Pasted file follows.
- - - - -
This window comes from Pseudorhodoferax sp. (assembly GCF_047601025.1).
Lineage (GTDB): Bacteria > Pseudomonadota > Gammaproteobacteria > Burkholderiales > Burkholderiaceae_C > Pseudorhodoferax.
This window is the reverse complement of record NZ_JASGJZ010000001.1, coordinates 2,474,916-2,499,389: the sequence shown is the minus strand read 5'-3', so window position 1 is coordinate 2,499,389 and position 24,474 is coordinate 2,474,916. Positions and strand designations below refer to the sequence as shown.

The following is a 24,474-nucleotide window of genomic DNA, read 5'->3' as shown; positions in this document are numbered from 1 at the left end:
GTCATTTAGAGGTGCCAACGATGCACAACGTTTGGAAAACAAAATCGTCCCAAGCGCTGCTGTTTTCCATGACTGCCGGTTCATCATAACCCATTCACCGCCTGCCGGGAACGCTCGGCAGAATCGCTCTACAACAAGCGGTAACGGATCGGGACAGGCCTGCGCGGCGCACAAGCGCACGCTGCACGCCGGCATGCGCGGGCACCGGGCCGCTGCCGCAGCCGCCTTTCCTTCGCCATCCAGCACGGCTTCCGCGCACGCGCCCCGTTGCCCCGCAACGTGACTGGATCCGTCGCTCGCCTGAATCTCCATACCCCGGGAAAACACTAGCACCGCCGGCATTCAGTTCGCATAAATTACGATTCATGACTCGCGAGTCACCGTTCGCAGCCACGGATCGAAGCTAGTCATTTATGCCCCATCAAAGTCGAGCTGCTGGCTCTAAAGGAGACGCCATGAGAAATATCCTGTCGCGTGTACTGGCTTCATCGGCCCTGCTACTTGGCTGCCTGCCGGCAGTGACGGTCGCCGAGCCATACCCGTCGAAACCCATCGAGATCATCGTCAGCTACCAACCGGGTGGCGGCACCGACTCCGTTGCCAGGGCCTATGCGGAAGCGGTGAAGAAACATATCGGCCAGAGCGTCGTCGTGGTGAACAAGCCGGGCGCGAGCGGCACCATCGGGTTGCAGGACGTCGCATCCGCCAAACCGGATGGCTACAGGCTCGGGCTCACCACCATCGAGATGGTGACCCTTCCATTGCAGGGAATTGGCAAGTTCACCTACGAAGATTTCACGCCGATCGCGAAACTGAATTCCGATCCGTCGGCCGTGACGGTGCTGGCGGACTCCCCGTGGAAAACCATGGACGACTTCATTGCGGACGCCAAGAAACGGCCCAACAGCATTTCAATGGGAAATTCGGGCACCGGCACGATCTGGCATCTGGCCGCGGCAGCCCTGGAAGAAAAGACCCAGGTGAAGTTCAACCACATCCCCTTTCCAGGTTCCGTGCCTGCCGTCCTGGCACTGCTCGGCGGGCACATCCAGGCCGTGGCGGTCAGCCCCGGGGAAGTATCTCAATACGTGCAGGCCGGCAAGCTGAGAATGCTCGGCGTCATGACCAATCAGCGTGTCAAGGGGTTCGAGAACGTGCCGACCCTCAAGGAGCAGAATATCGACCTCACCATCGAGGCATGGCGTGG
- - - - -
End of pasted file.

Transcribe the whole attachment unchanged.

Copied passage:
This window comes from Pseudorhodoferax sp. (assembly GCF_047601025.1).
Lineage (GTDB): Bacteria > Pseudomonadota > Gammaproteobacteria > Burkholderiales > Burkholderiaceae_C > Pseudorhodoferax.
This window is the reverse complement of record NZ_JASGJZ010000001.1, coordinates 2,474,916-2,499,389: the sequence shown is the minus strand read 5'-3', so window position 1 is coordinate 2,499,389 and position 24,474 is coordinate 2,474,916. Positions and strand designations below refer to the sequence as shown.

The following is a 24,474-nucleotide window of genomic DNA, read 5'->3' as shown; positions in this document are numbered from 1 at the left end:
GTCATTTAGAGGTGCCAACGATGCACAACGTTTGGAAAACAAAATCGTCCCAAGCGCTGCTGTTTTCCATGACTGCCGGTTCATCATAACCCATTCACCGCCTGCCGGGAACGCTCGGCAGAATCGCTCTACAACAAGCGGTAACGGATCGGGACAGGCCTGCGCGGCGCACAAGCGCACGCTGCACGCCGGCATGCGCGGGCACCGGGCCGCTGCCGCAGCCGCCTTTCCTTCGCCATCCAGCACGGCTTCCGCGCACGCGCCCCGTTGCCCCGCAACGTGACTGGATCCGTCGCTCGCCTGAATCTCCATACCCCGGGAAAACACTAGCACCGCCGGCATTCAGTTCGCATAAATTACGATTCATGACTCGCGAGTCACCGTTCGCAGCCACGGATCGAAGCTAGTCATTTATGCCCCATCAAAGTCGAGCTGCTGGCTCTAAAGGAGACGCCATGAGAAATATCCTGTCGCGTGTACTGGCTTCATCGGCCCTGCTACTTGGCTGCCTGCCGGCAGTGACGGTCGCCGAGCCATACCCGTCGAAACCCATCGAGATCATCGTCAGCTACCAACCGGGTGGCGGCACCGACTCCGTTGCCAGGGCCTATGCGGAAGCGGTGAAGAAACATATCGGCCAGAGCGTCGTCGTGGTGAACAAGCCGGGCGCGAGCGGCACCATCGGGTTGCAGGACGTCGCATCCGCCAAACCGGATGGCTACAGGCTCGGGCTCACCACCATCGAGATGGTGACCCTTCCATTGCAGGGAATTGGCAAGTTCACCTACGAAGATTTCACGCCGATCGCGAAACTGAATTCCGATCCGTCGGCCGTGACGGTGCTGGCGGACTCCCCGTGGAAAACCATGGACGACTTCATTGCGGACGCCAAGAAACGGCCCAACAGCATTTCAATGGGAAATTCGGGCACCGGCACGATCTGGCATCTGGCCGCGGCAGCCCTGGAAGAAAAGACCCAGGTGAAGTTCAACCACATCCCCTTTCCAGGTTCCGTGCCTGCCGTCCTGGCACTGCTCGGCGGGCACATCCAGGCCGTGGCGGTCAGCCCCGGGGAAGTATCTCAATACGTGCAGGCCGGCAAGCTGAGAATGCTCGGCGTCATGACCAATCAGCGTGTCAAGGGGTTCGAGAACGTGCCGACCCTCAAGGAGCAGAATATCGACCTCACCATCGAGGCATGGCGTGG